Outdoors is the perfect environment for children to be, well children. Its freedom, its beauty and its natural harbour embodies the innocence of childhood. Jumping, shouting, running and exploring are all elements that the outdoor welcomes into its bosom. Children find such comfort in their playgrounds and garden spaces. This is the plateaux where they can truly discover and develop their intrinsic abilities to explore, to take risks and to fine tune their bodies to the big world around them. Early childhood development is all happening outside of the classroom, thus its important to bridge a learning environment that marries the positives of both educational realms.
We learn so much in the classroom, but we also learn so much from just being and that’s the fun part of learning anything, experience. We can learn that ice is cold to touch and can crack if we listen; we can learn that mud is squishy and dirty; we can learn that rain makes us wet and is beautiful to hear and we can learn that thunder and lightning is scary and loud all in the classroom. But it is so much more memorable if we actually experience these phenomena ourselves in the great outdoors.
Unfortunately, society is taking away the outdoor environment through videogames, T.V and social networks. Additionally, the average parent has a much busier lifestyle than of decades ago. This is great for the individual parent who yearns for something more than just being at home waiting for the school bell to ring (amongst the household chores) but has come at a price of the average child’s childhood. Not many have the time to be outside anymore.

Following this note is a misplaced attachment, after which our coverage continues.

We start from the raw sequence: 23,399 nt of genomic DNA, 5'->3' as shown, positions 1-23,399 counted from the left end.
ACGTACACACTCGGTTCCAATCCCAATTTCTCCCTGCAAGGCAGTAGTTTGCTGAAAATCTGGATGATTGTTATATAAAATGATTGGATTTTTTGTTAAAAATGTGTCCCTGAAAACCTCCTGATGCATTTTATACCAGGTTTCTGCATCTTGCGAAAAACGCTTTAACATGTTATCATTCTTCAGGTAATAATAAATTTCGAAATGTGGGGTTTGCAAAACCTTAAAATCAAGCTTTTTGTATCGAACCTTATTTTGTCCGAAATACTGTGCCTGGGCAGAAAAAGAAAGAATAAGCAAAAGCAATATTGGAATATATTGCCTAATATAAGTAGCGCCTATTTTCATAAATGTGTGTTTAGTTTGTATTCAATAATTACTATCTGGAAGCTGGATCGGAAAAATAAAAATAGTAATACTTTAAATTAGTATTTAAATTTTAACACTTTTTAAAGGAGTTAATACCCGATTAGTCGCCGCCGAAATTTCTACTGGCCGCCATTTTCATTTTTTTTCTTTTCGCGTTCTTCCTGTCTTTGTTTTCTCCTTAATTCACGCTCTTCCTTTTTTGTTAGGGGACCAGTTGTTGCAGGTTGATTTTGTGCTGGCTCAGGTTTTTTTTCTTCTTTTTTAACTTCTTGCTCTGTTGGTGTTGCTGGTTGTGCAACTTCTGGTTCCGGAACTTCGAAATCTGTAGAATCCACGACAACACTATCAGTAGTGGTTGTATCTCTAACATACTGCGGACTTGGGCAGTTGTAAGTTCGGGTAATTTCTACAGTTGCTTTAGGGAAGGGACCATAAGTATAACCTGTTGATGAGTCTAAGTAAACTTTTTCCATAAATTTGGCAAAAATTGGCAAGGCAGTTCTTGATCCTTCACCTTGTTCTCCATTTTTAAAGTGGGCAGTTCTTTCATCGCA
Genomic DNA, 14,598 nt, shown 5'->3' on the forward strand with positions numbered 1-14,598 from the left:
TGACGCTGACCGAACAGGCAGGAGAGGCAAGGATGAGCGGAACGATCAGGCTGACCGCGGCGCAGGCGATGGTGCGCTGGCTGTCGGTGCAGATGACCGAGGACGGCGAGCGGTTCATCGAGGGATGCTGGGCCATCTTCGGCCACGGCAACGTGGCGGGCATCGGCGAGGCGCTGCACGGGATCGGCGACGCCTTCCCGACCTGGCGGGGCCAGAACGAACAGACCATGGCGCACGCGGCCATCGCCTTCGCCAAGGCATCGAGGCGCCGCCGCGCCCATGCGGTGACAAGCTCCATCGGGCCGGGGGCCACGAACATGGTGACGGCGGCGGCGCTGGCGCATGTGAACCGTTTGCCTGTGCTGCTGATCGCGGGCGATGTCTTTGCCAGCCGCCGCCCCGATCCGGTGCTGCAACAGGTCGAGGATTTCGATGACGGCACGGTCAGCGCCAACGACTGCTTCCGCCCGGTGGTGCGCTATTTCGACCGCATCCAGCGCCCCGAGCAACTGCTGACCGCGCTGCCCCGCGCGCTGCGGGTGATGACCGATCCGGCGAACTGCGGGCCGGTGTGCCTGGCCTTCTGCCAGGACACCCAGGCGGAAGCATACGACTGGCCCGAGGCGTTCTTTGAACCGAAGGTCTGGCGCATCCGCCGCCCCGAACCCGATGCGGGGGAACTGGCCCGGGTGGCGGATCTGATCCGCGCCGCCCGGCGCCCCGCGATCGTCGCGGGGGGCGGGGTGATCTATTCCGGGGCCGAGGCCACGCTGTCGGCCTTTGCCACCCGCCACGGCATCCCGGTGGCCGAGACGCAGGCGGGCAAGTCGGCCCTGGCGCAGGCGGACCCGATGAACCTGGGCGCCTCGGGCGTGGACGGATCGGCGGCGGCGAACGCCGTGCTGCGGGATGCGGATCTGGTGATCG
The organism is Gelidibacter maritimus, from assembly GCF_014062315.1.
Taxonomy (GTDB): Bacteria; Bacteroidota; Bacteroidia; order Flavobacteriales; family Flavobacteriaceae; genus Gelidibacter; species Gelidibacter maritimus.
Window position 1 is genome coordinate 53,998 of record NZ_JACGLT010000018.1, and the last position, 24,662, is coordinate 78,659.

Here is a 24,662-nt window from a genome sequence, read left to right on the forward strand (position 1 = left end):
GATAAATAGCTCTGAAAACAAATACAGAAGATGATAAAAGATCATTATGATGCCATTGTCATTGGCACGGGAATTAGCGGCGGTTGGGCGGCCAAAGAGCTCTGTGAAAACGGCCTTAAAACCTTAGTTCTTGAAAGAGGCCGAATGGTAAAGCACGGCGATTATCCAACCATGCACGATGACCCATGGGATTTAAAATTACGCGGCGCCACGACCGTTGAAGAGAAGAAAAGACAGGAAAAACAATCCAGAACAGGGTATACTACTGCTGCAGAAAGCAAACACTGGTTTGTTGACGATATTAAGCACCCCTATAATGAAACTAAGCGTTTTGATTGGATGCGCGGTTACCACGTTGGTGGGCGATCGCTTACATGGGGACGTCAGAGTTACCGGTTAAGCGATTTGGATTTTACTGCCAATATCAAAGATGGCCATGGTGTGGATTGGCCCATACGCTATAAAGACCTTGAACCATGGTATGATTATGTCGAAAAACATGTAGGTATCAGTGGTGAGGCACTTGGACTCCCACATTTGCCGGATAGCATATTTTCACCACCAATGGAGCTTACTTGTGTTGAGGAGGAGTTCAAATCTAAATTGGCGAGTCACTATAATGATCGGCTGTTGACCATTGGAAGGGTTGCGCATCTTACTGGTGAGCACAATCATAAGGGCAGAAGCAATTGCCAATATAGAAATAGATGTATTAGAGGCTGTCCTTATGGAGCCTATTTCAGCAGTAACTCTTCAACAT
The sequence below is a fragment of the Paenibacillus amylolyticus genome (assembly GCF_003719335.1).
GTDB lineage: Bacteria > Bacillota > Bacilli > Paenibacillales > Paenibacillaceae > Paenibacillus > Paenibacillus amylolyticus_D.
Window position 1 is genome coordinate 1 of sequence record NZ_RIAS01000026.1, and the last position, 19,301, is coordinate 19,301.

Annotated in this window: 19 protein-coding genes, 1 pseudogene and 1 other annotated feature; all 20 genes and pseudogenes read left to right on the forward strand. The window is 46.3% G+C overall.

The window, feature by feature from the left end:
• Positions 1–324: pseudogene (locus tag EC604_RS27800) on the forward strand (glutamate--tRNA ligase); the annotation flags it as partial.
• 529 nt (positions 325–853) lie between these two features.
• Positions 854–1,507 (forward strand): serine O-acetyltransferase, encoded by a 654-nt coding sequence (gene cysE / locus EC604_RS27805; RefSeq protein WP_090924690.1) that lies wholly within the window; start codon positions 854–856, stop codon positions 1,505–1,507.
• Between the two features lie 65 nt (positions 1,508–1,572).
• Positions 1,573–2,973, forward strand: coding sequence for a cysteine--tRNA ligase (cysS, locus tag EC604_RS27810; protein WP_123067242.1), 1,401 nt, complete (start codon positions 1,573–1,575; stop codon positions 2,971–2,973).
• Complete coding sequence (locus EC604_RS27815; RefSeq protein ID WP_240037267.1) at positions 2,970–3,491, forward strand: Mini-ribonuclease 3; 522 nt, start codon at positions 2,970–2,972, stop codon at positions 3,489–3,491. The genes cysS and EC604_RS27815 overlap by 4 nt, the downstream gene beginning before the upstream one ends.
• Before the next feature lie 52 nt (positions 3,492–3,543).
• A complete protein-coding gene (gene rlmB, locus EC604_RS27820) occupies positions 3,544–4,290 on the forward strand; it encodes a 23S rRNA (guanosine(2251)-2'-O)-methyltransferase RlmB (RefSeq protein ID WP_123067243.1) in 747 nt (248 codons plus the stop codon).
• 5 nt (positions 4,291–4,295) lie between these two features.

We as teachers must encourage our children to be outside as much as possible. Lessons about the seasons and weather are the obvious go-to outdoor lessons. But phonics and maths are there too. ‘a’ is the sound of the day or week, then take them outside to find anything that starts with that sound: an ant hunt can be very fun! Count the trees or add the leaves are all excellent ways of learning that involve the outdoors and the children don’t even realise they are still in school. Learning through playing, I believe the old saying goes.
Adults need the great outdoors too. Too often we are stuck indoors eyes glued to a screen smaller than our palm. It’s plain to see in restaurants, in pubs and in parks: people out in a social setting messaging someone who is not even there. It is about time we all took a step outdoors and allowed a big breath of fresh air into our lives, because my, oh my, we do need it.
Flavia works as a teacher in the Early Years & Foundation Stage department